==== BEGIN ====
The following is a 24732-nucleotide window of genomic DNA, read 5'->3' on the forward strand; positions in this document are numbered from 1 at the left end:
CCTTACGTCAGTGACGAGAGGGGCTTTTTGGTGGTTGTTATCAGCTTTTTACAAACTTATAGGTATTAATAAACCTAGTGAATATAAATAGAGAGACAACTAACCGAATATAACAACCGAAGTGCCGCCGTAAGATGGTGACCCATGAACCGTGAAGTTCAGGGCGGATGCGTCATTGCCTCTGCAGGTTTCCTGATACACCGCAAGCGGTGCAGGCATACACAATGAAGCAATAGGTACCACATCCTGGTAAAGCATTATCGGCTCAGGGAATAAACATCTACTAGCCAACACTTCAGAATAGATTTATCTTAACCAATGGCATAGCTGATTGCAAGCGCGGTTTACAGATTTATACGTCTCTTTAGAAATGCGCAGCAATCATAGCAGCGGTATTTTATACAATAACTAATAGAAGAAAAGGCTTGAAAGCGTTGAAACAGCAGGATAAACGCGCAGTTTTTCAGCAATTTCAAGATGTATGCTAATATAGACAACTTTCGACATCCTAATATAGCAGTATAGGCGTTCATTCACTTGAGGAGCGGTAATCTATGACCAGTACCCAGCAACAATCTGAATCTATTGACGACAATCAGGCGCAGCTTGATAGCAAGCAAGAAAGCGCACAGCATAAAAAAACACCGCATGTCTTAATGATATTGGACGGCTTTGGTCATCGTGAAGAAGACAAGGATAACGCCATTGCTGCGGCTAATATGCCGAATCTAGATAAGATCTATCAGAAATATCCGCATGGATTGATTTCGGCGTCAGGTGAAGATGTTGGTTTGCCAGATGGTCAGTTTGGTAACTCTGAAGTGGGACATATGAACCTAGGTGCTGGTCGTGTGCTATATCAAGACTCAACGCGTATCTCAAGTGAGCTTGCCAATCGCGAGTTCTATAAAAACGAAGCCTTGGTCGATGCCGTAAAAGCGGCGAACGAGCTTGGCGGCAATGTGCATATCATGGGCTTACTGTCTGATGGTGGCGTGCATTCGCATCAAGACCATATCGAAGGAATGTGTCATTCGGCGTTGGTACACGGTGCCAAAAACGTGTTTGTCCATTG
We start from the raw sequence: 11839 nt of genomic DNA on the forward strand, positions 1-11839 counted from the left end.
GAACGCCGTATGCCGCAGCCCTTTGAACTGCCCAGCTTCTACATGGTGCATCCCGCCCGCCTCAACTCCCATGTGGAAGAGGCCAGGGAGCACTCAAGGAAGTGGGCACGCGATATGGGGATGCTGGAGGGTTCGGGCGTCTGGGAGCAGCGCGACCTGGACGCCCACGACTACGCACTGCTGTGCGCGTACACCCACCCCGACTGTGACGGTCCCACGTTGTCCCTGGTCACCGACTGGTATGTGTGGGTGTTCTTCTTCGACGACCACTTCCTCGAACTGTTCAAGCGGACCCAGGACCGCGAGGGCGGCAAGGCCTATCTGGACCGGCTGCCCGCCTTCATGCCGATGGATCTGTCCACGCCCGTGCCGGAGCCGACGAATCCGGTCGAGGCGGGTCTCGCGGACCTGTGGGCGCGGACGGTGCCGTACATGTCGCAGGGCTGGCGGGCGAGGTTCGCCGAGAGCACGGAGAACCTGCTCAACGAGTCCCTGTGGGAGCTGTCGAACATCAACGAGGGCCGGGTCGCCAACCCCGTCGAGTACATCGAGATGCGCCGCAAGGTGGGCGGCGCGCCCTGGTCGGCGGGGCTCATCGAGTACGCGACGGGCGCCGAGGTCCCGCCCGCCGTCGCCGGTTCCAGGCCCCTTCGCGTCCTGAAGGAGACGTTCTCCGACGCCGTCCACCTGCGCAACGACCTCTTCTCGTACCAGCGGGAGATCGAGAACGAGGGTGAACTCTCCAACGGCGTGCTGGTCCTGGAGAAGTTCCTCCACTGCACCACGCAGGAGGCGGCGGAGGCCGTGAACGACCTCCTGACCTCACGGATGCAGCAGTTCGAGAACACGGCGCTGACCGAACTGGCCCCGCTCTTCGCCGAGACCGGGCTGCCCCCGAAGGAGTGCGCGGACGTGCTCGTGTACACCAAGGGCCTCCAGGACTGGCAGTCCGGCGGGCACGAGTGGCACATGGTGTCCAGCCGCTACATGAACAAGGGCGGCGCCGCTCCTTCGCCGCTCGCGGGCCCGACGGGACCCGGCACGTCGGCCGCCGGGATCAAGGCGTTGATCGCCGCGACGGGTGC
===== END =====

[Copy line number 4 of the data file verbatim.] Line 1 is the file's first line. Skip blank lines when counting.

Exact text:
GAACGCCGTATGCCGCAGCCCTTTGAACTGCCCAGCTTCTACATGGTGCATCCCGCCCGCCTCAACTCCCATGTGGAAGAGGCCAGGGAGCACTCAAGGAAGTGGGCACGCGATATGGGGATGCTGGAGGGTTCGGGCGTCTGGGAGCAGCGCGACCTGGACGCCCACGACTACGCACTGCTGTGCGCGTACACCCACCCCGACTGTGACGGTCCCACGTTGTCCCTGGTCACCGACTGGTATGTGTGGGTGTTCTTCTTCGACGACCACTTCCTCGAACTGTTCAAGCGGACCCAGGACCGCGAGGGCGGCAAGGCCTATCTGGACCGGCTGCCCGCCTTCATGCCGATGGATCTGTCCACGCCCGTGCCGGAGCCGACGAATCCGGTCGAGGCGGGTCTCGCGGACCTGTGGGCGCGGACGGTGCCGTACATGTCGCAGGGCTGGCGGGCGAGGTTCGCCGAGAGCACGGAGAACCTGCTCAACGAGTCCCTGTGGGAGCTGTCGAACATCAACGAGGGCCGGGTCGCCAACCCCGTCGAGTACATCGAGATGCGCCGCAAGGTGGGCGGCGCGCCCTGGTCGGCGGGGCTCATCGAGTACGCGACGGGCGCCGAGGTCCCGCCCGCCGTCGCCGGTTCCAGGCCCCTTCGCGTCCTGAAGGAGACGTTCTCCGACGCCGTCCACCTGCGCAACGACCTCTTCTCGTACCAGCGGGAGATCGAGAACGAGGGTGAACTCTCCAACGGCGTGCTGGTCCTGGAGAAGTTCCTCCACTGCACCACGCAGGAGGCGGCGGAGGCCGTGAACGACCTCCTGACCTCACGGATGCAGCAGTTCGAGAACACGGCGCTGACCGAACTGGCCCCGCTCTTCGCCGAGACCGGGCTGCCCCCGAAGGAGTGCGCGGACGTGCTCGTGTACACCAAGGGCCTCCAGGACTGGCAGTCCGGCGGGCACGAGTGGCACATGGTGTCCAGCCGCTACATGAACAAGGGCGGCGCCGCTCCTTCGCCGCTCGCGGGCCCGACGGGACCCGGCACGTCGGCCGCCGGGATCAAGGCGTTGATCGCCGCGACGGGTGC